¶ 10. The evidence against Wright in this case was formidable. Wright's bloody fingerprints were found in the automobile in which Camper was killed, and Wright's DNA was found under the fingernails of the deceased. Additionally, two witnesses testified that they observed him near the site where Camper's body was ultimately found. Another witness stated that she saw Wright and Camper together near the time of the murder, and that she later saw Wright walking down the street with blood on his clothes. The evidence of Wright's guilt is so substantial that a reversal of his conviction would constitute an unconscionable injustice in its own right. Wright's claim that his conviction was against the overwhelming weight of the evidence is without merit.
III. WHETHER THE TRIAL COURT ERRED IN NOT DISMISSING WRIGHT'S CASE AS HIS RIGHT TO A SPEEDY TRIAL WAS VIOLATED.
¶ 11. Wright claims that he was denied his right to a speedy trial because his trial began on September 10, 2003, a total of 1,006 days after his arrest. While Wright does not assert his statutory right to a speedy trial, see Miss.Code Ann. § 99-17-1 (Rev.2000), he bases his challenge on constitutional grounds. The sixth and fourteenth amendments to the United States Constitution and article 3, section 26 of the Mississippi Constitution of 1890 guarantee criminal defendants the right to a speedy trial. Watts v. State, 733 So.2d 214, 235(¶ 61) (Miss.1999). The right attaches at the time of the defendant's arrest, indictment, or information, whichever occurs first in time. Taylor v. State, 672 So.2d 1246, 1257 (Miss.1996). In order to determine whether a defendant's right to a speedy trial has been violated, this Court employs the four-part balancing test set forth in Barker v. Wingo, 407 U.S. 514, 530, 92 S.Ct. 2182, 33 L.Ed.2d 101 (1972). Pursuant to Barker, we must consider (1) the length of the delay; (2) the reason for the delay; (3) the defendant's assertion of his right to a speedy trial; and (4) prejudice to the defendant caused by the delay. Id.; see also Taylor, 672 So.2d at 1258-62 (applying Barker ). The Barker analysis is triggered by a presumptively prejudicial delay. Barker, 407 U.S. at 530, 92 S.Ct. 2182. The Mississippi Supreme Court has held that a delay of over eight months is presumptively prejudicial. Smith v. State, 550 So.2d 406, 408 (Miss.1989). No single factor is dispositive, and in weighing the factors, we look to the totality of the circumstances to determine whether the defendant's rights have been violated. Watts, 733 So.2d at 235(¶ 61).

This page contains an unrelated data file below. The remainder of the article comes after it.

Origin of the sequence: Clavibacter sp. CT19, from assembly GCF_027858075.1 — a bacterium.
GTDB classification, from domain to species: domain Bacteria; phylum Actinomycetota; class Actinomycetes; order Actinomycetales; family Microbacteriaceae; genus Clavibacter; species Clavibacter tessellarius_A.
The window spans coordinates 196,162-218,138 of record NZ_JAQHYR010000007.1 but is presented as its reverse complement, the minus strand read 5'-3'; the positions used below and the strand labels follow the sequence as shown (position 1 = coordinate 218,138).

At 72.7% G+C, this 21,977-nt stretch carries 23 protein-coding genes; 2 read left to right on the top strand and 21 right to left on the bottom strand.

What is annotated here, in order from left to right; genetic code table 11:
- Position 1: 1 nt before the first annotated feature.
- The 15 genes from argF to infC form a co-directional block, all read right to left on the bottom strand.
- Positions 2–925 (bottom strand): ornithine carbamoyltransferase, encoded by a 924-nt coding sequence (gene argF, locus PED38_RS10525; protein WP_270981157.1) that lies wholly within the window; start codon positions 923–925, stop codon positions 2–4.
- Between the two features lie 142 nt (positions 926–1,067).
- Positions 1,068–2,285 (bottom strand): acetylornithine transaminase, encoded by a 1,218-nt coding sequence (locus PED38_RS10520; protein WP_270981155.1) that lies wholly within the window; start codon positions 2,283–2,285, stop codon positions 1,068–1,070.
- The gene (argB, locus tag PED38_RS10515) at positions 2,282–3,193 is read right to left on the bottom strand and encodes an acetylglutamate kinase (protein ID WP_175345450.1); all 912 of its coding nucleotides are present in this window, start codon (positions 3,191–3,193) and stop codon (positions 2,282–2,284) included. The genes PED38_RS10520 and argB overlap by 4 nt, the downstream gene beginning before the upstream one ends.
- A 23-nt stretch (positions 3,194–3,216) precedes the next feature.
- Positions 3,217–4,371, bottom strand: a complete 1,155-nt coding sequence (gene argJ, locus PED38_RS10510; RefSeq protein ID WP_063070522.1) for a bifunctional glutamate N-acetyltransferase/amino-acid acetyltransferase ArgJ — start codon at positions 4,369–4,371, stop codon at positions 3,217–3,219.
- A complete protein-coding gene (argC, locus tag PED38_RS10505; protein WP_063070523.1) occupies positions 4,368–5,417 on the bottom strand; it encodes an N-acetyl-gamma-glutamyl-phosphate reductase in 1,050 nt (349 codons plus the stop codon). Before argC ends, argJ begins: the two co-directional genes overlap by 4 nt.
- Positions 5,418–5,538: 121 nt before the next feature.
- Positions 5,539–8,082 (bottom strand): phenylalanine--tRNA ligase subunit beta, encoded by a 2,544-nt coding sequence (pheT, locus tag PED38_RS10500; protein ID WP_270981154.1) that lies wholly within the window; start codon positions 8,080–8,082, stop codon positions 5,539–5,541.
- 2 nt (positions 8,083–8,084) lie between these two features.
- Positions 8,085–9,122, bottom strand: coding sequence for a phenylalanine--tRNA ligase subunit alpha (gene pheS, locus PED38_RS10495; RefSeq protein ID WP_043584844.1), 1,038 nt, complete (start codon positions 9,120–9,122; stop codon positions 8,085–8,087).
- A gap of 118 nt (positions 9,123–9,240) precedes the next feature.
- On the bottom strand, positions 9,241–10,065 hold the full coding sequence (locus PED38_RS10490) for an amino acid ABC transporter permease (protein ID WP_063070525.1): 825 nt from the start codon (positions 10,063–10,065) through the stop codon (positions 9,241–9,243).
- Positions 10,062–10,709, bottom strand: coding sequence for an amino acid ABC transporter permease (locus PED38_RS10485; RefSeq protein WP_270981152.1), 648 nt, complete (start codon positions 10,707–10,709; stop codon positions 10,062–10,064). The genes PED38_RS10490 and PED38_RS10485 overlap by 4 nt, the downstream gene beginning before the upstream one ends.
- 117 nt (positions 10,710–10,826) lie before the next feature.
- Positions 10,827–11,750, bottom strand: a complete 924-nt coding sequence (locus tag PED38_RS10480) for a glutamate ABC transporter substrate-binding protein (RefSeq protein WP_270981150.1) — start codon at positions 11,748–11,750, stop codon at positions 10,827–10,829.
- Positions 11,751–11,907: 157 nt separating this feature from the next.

Length of delay and the reasons for delay